In the old days, when lawyers representing the U.S. Department of Justice were found to have lied, an Attorney General might have ended their service. We’re not in the old days any more [Michael Greve] As related in an earlier post, Judge Andrew Hanen of the Southern District of Texas federal court, after concluding that federal lawyers had chosen to hide relevant facts in litigation challenging President Obama’s DAPA immigration initiative, ordered them to take ethics classes in a scathing opinion; his order has variously been criticized for possibly exceeding his jurisdiction, and for being insufficiently stringent to deter future misconduct by the Department’s lawyers.
- Fourth Circuit will review forfeiture case of “pre-conviction, pre-trial restraint of untainted property” [Ilya Shapiro, Cato]
- “Voodoo Science in the Courtroom: The U.S. has relied on flawed forensic-evidence techniques for decades, falsely convicting many” [Alex Kozinski, WSJ; ABA Journal] “Highest court in Massachusetts throws out another shaken-baby syndrome conviction” [Radley Balko on Boston Globe]
- Federal judge Andrew Hanen gets results! “Justice Department orders more ethics training for lawyers” [Politico, earlier]
- Like settlement slush funds, contingency-fee prosecutions divert money from the public fisc to influential private players [Margaret (“Peggy”) Little, CEI]
- California appeals court: Orange County district attorney’s office’s war on a judge was legal but represented “extraordinary abuse” [C.J. Ciaramella]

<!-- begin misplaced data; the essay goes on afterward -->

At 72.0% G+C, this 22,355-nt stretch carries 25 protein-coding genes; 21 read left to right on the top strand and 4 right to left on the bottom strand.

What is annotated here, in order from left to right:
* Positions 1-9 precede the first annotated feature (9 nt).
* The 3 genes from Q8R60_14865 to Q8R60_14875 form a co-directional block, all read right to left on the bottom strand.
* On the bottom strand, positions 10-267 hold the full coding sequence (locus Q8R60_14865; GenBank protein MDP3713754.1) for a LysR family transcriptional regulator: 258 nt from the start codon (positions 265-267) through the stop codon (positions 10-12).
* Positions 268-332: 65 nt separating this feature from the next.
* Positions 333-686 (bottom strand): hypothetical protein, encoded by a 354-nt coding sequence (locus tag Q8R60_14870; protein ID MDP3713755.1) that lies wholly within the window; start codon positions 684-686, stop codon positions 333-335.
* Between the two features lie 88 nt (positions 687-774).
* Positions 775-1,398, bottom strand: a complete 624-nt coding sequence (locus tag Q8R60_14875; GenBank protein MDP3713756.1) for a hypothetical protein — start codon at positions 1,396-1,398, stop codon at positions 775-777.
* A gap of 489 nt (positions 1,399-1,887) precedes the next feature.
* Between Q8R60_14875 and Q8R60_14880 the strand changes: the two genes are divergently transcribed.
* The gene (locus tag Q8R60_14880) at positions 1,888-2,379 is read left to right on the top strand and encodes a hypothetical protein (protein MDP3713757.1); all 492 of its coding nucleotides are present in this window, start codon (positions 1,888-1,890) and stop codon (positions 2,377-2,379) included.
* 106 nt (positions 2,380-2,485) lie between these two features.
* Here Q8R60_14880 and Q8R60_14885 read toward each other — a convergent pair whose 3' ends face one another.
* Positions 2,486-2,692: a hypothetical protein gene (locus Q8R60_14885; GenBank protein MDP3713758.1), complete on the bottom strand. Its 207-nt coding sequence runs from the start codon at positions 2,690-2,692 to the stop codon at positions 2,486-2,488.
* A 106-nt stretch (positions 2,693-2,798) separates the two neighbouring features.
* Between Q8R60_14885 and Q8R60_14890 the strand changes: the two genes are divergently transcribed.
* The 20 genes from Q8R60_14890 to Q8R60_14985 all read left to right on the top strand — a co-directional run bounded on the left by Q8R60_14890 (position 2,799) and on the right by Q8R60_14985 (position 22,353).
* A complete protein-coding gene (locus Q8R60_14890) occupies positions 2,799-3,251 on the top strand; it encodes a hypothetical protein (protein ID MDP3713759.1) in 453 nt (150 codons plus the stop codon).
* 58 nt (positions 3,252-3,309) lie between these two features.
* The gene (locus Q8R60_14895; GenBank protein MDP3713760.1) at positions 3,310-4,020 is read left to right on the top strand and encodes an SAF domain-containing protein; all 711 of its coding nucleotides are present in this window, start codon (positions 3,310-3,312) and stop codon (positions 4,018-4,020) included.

- “New Jersey Bill Would Punish Eating, Drinking While Driving” [Reason]
A federal judge has handed down one of the most spectacular rebukes in memory to the courtroom conduct of the U.S. Department of Justice [DOJ], for hiding the ball in a challenge to the administration’s DAPA immigration initiative. Writes Ilya Shapiro:
[Judge] Hanen’s remedy consists of five components:
(1) all the lawyers at DOJ headquarters who litigate in the 26 states that challenged DAPA (most of them) have to go back to school for an annual ethics course taught by an outside expert;
(2) DOJ has to certify annually for five years that these lawyers are indeed going to school;
(3) the attorney general must report within 60 days “a comprehensive plan to prevent this unethical conduct from ever occurring again,” and “what steps she is taking to ensure that . . . the Justice Department trial lawyers tell the truth — the entire truth.”; …
Declaring that the lawyers had acted in “bad faith” and that their “conduct is certainly not worthy of any department whose name includes the word ‘Justice,'” Hanen added: “The court does not have the power to disbar the counsel in this case, but it does have the power to revoke the pro hac vice status of out-of-state lawyers who act unethically in court.” [Joel Gehrke, Washington Examiner; Josh Blackman, NRO] But see: Orin Kerr asks whether the order exceeds the court’s jurisdiction.